On 2 and 3 December 2014, Paragon provided HMRC with copies of purchase invoices in support of the VAT reclaims.
Of the purchase invoices supplied to HMRC at least 8 were materially different to the invoices originally raised by the suppliers.
Paragon received VAT rebates of at least £19,356 in respect of these invoices.
Mr Jessup provided the liquidator with at least 3 purchase invoices which were materially different to the invoices originally raised by the suppliers and Mr Jessup has given inconsistent explanations for the differences.
In the absence of adequate accounting records or explanations from Mr Jessup, it has not been possible to verify whether Paragon was entitled to reclaim VAT of £121,427 in excess of the £19,356 supported by false invoices.
An analysis of Paragon’s bank statements by the Insolvency Service cannot confirm that any of the monies expended by Paragon were in respect of legitimate company expenditure and has not identified any sales income for any events said to have been hosted by Paragon.
The matters of unfit conduct in respect of Intelligent being that: Mr Jessup failed to ensure that Intelligent maintained and/or preserved adequate accounting records, or, in the alternative, failed to deliver up to the liquidator, such records as were maintained and/or preserved.
As a result, it has not been possible to:
Establish whether loan monies in the sum of £269,972.43 expended by Intelligent between 17 June 2013 and 10 September 2013 represented legitimate company expenditure.
Establish the extent of the debtors of Intelligent and as such make recoveries for the benefit of the loan creditor who is the only creditor at liquidation.
Verify the cause of insolvency of The Intelligent Merchandise Company Limited.
A disqualification order has the effect that without specific permission of a court, a person with a disqualification cannot:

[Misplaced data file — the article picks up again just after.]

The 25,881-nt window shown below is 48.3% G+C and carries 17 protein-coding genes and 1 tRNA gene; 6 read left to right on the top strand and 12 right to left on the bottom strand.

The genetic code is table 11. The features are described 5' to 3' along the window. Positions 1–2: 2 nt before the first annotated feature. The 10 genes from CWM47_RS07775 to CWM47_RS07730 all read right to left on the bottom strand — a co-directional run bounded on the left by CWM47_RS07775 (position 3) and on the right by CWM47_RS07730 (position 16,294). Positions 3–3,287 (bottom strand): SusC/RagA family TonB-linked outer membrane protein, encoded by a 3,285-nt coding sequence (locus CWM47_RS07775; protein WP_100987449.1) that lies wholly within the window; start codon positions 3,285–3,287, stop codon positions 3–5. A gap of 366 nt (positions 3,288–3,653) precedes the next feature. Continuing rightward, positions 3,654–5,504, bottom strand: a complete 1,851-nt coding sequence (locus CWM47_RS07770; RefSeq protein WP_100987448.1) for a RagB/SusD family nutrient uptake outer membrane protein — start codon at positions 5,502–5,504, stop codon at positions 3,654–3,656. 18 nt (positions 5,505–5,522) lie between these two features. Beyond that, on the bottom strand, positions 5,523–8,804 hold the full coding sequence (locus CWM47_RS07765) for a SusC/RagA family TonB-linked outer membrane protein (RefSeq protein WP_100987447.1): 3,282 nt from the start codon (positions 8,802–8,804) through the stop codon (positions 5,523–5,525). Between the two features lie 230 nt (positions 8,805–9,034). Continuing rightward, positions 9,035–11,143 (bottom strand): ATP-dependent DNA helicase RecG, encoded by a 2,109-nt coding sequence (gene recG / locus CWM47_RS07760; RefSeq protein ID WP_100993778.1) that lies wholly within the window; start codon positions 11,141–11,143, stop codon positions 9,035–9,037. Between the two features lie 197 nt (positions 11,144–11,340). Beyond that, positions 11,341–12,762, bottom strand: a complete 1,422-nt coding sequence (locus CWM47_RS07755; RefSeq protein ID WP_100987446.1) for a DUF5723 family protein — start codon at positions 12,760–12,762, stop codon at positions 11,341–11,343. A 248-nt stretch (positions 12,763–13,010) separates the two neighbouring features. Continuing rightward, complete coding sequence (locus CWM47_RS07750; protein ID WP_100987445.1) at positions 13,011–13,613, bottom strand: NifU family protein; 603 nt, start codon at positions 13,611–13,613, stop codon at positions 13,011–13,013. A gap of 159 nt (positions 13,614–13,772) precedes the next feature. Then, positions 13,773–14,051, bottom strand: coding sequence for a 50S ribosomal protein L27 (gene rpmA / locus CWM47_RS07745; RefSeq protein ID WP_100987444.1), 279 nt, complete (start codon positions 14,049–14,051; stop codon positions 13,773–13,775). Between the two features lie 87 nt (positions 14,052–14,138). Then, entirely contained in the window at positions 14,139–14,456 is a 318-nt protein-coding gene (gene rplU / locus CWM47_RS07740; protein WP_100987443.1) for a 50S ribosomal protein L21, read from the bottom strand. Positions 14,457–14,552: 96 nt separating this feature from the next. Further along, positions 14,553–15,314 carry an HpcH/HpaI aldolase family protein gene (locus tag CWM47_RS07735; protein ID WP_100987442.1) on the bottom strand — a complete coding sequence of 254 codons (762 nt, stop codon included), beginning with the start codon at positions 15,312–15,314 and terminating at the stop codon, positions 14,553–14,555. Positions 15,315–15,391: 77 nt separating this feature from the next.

- act as a director of a company
- take part, directly or indirectly, in the promotion, formation or management of a company or limited liability partnership
- be a receiver of a company’s property
Disqualification undertakings are the administrative equivalent of a disqualification order but do not involve court proceedings.
Persons subject to a disqualification order are bound by a range of other restrictions.
The Insolvency Service, an executive agency sponsored by the Department for Business, Energy and Industrial Strategy (BEIS), administers the insolvency regime, and aims to deliver and promote a range of investigation and enforcement activities both civil and criminal in nature, to support fair and open markets. We do this by effectively enforcing the statutory company and insolvency regimes, maintaining public confidence in those regimes and reducing the harm caused to victims of fraudulent activity and to the business community, including dealing with the disqualification of directors in corporate failures.
BEIS’ mission is to build a dynamic and competitive UK economy that works for all, in particular by creating the conditions for business success and promoting an open global economy. The Criminal Investigations and Prosecutions team contributes to this aim by taking action to deter fraud and to regulate the market. They investigate and prosecute a range of offences, primarily relating to personal or company insolvencies.
The agency also authorises and regulates the insolvency profession, assesses and pays statutory entitlement to redundancy payments when an employer cannot or will not pay employees, provides banking and investment services for bankruptcy and liquidation estate funds and advises ministers and other government departments on insolvency law and practice.
Further information about the work of the Insolvency Service, and how to complain about financial misconduct, is available.